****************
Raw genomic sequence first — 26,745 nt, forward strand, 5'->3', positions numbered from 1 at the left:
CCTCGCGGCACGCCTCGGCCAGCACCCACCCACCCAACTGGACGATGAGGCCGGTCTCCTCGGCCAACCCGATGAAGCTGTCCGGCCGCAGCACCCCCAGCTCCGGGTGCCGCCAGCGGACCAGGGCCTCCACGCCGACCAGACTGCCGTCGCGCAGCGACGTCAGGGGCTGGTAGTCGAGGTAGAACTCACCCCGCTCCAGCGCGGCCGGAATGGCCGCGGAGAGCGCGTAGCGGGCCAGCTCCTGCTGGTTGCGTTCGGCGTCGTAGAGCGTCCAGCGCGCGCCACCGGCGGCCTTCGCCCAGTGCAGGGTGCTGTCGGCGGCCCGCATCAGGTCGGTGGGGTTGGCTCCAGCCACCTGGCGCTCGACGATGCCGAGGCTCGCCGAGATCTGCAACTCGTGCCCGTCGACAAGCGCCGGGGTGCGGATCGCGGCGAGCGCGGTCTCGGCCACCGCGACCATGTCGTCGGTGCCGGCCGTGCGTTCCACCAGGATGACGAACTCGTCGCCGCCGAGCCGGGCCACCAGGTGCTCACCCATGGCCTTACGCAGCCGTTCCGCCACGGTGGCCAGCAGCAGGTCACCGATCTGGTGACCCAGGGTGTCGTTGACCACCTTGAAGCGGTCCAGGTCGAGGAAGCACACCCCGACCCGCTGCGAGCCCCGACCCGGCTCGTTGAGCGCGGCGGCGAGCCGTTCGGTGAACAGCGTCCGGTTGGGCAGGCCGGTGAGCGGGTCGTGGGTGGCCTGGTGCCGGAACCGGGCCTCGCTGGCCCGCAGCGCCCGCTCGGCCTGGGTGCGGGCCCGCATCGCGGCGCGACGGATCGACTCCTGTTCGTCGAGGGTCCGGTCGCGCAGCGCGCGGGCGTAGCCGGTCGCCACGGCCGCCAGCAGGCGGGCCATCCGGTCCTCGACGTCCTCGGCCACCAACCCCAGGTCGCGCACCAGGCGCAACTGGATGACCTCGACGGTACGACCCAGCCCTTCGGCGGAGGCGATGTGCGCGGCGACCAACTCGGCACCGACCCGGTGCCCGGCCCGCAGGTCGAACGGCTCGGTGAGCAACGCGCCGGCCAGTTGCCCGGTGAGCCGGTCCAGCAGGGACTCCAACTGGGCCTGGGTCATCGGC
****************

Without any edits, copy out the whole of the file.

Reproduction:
Raw genomic sequence first — 26,745 nt, forward strand, 5'->3', positions numbered from 1 at the left:
CCTCGCGGCACGCCTCGGCCAGCACCCACCCACCCAACTGGACGATGAGGCCGGTCTCCTCGGCCAACCCGATGAAGCTGTCCGGCCGCAGCACCCCCAGCTCCGGGTGCCGCCAGCGGACCAGGGCCTCCACGCCGACCAGACTGCCGTCGCGCAGCGACGTCAGGGGCTGGTAGTCGAGGTAGAACTCACCCCGCTCCAGCGCGGCCGGAATGGCCGCGGAGAGCGCGTAGCGGGCCAGCTCCTGCTGGTTGCGTTCGGCGTCGTAGAGCGTCCAGCGCGCGCCACCGGCGGCCTTCGCCCAGTGCAGGGTGCTGTCGGCGGCCCGCATCAGGTCGGTGGGGTTGGCTCCAGCCACCTGGCGCTCGACGATGCCGAGGCTCGCCGAGATCTGCAACTCGTGCCCGTCGACAAGCGCCGGGGTGCGGATCGCGGCGAGCGCGGTCTCGGCCACCGCGACCATGTCGTCGGTGCCGGCCGTGCGTTCCACCAGGATGACGAACTCGTCGCCGCCGAGCCGGGCCACCAGGTGCTCACCCATGGCCTTACGCAGCCGTTCCGCCACGGTGGCCAGCAGCAGGTCACCGATCTGGTGACCCAGGGTGTCGTTGACCACCTTGAAGCGGTCCAGGTCGAGGAAGCACACCCCGACCCGCTGCGAGCCCCGACCCGGCTCGTTGAGCGCGGCGGCGAGCCGTTCGGTGAACAGCGTCCGGTTGGGCAGGCCGGTGAGCGGGTCGTGGGTGGCCTGGTGCCGGAACCGGGCCTCGCTGGCCCGCAGCGCCCGCTCGGCCTGGGTGCGGGCCCGCATCGCGGCGCGACGGATCGACTCCTGTTCGTCGAGGGTCCGGTCGCGCAGCGCGCGGGCGTAGCCGGTCGCCACGGCCGCCAGCAGGCGGGCCATCCGGTCCTCGACGTCCTCGGCCACCAACCCCAGGTCGCGCACCAGGCGCAACTGGATGACCTCGACGGTACGACCCAGCCCTTCGGCGGAGGCGATGTGCGCGGCGACCAACTCGGCACCGACCCGGTGCCCGGCCCGCAGGTCGAACGGCTCGGTGAGCAACGCGCCGGCCAGTTGCCCGGTGAGCCGGTCCAGCAGGGACTCCAACTGGGCCTGGGTCATCGGC